VICTORIA’S LGBTI community looks set to be involved in the development of the state’s newly-announced legislation to allow historical consensual gay sex convictions to be expunged.

Victorian Gay and Lesbian Rights Lobby co-convener Anna Brown told the Star Observer the organisation was aware Victorian legislation would likely influence similar legislation in other states as the first of its kind in Australia.

She said they were in contact with the government for the next steps in developing legislation and that the wider LGBTI community organisations would play a role.

Recently, Rainbow Labor South Australia distributed a media release arguing their state was the first to expunge similar convictions, but Brown said the proposed Victorian legislation would go further.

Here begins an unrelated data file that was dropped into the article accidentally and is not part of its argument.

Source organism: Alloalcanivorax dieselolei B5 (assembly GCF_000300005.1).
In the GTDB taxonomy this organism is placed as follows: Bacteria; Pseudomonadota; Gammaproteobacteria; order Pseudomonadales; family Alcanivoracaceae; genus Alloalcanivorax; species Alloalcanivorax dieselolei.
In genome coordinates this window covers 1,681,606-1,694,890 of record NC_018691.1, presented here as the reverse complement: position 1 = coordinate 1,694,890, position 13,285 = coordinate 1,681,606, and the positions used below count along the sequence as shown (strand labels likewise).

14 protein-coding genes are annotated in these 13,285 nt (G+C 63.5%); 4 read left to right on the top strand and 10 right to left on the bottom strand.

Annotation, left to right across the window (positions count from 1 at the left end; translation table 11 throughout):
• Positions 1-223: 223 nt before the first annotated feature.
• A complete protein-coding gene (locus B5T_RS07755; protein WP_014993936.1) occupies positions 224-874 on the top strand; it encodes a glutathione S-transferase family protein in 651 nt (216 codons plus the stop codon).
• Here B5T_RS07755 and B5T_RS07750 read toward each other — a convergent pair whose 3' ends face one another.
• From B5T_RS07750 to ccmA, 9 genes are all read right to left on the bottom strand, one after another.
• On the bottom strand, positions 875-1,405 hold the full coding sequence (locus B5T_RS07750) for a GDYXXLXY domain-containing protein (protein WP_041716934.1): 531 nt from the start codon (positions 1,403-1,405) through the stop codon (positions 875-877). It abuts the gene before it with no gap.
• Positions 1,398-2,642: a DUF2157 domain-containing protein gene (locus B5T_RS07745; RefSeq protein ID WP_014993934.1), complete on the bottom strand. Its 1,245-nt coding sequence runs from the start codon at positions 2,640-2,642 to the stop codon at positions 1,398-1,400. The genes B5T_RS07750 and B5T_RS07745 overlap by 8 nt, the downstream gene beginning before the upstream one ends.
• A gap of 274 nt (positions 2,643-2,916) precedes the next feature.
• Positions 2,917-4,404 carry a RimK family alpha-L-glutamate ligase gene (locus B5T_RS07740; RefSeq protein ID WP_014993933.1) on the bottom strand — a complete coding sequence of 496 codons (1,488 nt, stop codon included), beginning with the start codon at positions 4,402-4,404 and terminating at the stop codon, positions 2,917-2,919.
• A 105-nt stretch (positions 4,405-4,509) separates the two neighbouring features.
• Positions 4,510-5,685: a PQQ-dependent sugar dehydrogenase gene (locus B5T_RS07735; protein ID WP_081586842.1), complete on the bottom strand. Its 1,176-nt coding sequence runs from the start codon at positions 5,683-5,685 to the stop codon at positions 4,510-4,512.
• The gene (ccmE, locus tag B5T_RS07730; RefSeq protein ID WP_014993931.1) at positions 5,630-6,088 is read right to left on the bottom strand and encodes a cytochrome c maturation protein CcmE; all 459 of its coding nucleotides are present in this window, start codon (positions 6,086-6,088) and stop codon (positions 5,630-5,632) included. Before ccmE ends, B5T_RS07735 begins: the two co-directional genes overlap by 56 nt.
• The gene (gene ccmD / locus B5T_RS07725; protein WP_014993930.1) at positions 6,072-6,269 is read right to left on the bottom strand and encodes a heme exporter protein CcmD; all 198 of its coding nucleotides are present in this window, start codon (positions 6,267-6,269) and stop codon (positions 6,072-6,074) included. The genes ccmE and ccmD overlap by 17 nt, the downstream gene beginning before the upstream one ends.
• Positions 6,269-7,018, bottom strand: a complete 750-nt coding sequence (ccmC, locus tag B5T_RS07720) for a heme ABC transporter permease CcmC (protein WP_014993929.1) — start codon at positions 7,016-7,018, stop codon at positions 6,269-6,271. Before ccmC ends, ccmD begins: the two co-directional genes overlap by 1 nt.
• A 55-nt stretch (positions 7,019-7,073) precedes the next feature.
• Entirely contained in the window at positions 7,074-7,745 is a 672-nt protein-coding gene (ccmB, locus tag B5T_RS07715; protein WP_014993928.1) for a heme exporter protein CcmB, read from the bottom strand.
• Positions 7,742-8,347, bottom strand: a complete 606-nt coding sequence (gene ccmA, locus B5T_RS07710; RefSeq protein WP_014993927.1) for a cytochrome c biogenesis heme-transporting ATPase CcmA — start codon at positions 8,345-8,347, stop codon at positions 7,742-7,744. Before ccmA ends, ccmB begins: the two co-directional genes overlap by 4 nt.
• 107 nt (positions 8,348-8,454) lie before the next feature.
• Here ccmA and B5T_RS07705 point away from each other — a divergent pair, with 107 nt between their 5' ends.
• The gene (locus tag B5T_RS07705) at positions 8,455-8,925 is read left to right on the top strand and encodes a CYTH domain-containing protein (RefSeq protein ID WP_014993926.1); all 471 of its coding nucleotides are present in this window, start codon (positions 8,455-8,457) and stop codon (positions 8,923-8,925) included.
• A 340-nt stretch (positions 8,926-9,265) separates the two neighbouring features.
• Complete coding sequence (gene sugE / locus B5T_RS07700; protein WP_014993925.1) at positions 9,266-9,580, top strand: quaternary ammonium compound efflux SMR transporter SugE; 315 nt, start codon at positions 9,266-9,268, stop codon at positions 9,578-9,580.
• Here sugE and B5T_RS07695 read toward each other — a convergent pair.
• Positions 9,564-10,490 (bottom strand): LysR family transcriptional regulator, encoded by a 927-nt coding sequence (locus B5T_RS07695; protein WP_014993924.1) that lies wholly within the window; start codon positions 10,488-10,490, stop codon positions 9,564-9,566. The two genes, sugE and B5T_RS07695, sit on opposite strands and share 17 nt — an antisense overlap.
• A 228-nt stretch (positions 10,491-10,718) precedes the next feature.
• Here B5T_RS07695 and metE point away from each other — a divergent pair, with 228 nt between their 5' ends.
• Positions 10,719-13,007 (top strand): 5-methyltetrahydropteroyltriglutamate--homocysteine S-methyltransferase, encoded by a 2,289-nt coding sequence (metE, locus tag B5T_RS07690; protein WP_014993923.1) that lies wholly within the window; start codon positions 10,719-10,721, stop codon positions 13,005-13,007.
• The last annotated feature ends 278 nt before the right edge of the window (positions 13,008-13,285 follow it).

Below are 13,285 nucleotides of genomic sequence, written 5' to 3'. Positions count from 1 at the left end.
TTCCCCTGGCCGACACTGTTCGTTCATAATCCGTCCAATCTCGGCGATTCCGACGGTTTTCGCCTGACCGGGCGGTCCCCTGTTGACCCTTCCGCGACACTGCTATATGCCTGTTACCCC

South Australia’s Spent Convictions (Decriminalised Offences) Amendment Act 2013 allows those with historical convictions to apply to have them not appear on their record after a number of crime-free years.

“Other States and Territories have spent convictions schemes to allow criminal offences to no longer appear on criminal records after a certain number of crime-free years have elapsed and it appears that South Australia has recently passed legislation to enable gay men to apply to have their convictions spent,” Brown explained.

“Victoria should go further to “expunge” the convictions completely, so it will be as though the offence never took place because these acts should never have been considered crimes.”

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